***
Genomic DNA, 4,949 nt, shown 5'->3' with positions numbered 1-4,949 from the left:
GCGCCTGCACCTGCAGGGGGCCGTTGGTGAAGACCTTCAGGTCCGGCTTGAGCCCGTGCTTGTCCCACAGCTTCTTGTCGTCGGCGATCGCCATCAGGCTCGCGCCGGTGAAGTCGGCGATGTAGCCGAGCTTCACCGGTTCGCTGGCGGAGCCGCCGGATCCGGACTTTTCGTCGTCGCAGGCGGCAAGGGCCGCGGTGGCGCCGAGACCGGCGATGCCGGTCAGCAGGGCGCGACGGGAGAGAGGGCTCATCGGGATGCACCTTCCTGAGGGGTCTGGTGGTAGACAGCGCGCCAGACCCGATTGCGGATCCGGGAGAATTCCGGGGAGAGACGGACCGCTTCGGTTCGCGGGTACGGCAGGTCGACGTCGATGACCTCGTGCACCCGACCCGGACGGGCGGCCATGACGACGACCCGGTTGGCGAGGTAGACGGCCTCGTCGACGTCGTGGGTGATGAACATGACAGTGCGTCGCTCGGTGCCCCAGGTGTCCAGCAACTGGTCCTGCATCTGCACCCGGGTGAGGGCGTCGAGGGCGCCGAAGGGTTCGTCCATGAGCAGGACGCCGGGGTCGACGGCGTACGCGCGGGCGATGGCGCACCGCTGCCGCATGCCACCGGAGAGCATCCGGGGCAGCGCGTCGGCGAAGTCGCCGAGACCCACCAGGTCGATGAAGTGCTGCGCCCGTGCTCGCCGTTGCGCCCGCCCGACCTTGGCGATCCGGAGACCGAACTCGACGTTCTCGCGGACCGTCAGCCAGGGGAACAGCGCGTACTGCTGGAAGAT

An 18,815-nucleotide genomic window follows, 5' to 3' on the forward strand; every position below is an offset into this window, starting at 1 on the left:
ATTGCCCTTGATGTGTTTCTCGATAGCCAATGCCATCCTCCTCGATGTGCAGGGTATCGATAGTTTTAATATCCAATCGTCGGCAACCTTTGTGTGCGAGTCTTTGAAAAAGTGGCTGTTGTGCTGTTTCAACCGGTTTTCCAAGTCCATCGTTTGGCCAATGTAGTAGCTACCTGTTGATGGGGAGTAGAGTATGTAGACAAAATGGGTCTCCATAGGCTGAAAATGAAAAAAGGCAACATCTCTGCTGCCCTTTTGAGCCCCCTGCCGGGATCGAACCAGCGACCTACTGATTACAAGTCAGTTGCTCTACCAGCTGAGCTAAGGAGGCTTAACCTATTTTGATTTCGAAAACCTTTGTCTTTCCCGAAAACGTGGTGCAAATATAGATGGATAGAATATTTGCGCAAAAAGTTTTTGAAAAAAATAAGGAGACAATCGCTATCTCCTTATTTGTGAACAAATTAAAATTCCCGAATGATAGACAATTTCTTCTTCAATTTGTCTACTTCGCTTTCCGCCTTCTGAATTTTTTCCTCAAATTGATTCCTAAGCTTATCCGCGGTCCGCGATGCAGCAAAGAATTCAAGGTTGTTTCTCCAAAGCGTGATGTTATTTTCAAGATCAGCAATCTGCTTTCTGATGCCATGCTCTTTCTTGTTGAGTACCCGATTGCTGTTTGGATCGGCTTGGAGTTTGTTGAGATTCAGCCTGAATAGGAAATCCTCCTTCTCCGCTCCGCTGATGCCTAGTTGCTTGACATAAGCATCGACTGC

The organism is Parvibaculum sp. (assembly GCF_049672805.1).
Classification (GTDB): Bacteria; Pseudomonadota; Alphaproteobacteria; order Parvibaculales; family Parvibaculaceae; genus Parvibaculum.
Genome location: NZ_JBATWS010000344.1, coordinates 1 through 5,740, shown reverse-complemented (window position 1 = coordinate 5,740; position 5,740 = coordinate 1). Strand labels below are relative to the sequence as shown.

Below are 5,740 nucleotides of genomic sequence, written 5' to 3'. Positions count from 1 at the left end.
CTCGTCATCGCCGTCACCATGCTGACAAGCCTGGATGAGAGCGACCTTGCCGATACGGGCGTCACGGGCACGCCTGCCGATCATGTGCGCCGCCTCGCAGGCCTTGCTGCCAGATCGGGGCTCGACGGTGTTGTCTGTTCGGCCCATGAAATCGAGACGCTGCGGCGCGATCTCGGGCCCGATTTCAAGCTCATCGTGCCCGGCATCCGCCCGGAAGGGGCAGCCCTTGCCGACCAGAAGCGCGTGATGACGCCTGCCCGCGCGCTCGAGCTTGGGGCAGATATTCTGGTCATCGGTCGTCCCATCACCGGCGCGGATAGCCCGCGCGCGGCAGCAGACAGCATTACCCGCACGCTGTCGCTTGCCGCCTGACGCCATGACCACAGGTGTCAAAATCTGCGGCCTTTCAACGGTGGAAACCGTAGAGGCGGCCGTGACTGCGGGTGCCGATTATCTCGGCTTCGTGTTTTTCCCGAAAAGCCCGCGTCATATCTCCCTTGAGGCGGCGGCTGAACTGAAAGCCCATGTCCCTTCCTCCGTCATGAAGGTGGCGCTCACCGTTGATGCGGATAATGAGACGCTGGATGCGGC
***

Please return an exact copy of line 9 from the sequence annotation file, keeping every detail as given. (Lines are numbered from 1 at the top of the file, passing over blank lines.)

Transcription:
CTCGTCATCGCCGTCACCATGCTGACAAGCCTGGATGAGAGCGACCTTGCCGATACGGGCGTCACGGGCACGCCTGCCGATCATGTGCGCCGCCTCGCAGGCCTTGCTGCCAGATCGGGGCTCGACGGTGTTGTCTGTTCGGCCCATGAAATCGAGACGCTGCGGCGCGATCTCGGGCCCGATTTCAAGCTCATCGTGCCCGGCATCCGCCCGGAAGGGGCAGCCCTTGCCGACCAGAAGCGCGTGATGACGCCTGCCCGCGCGCTCGAGCTTGGGGCAGATATTCTGGTCATCGGTCGTCCCATCACCGGCGCGGATAGCCCGCGCGCGGCAGCAGACAGCATTACCCGCACGCTGTCGCTTGCCGCCTGACGCCATGACCACAGGTGTCAAAATCTGCGGCCTTTCAACGGTGGAAACCGTAGAGGCGGCCGTGACTGCGGGTGCCGATTATCTCGGCTTCGTGTTTTTCCCGAAAAGCCCGCGTCATATCTCCCTTGAGGCGGCGGCTGAACTGAAAGCCCATGTCCCTTCCTCCGTCATGAAGGTGGCGCTCACCGTTGATGCGGATAATGAGACGCTGGATGCGGC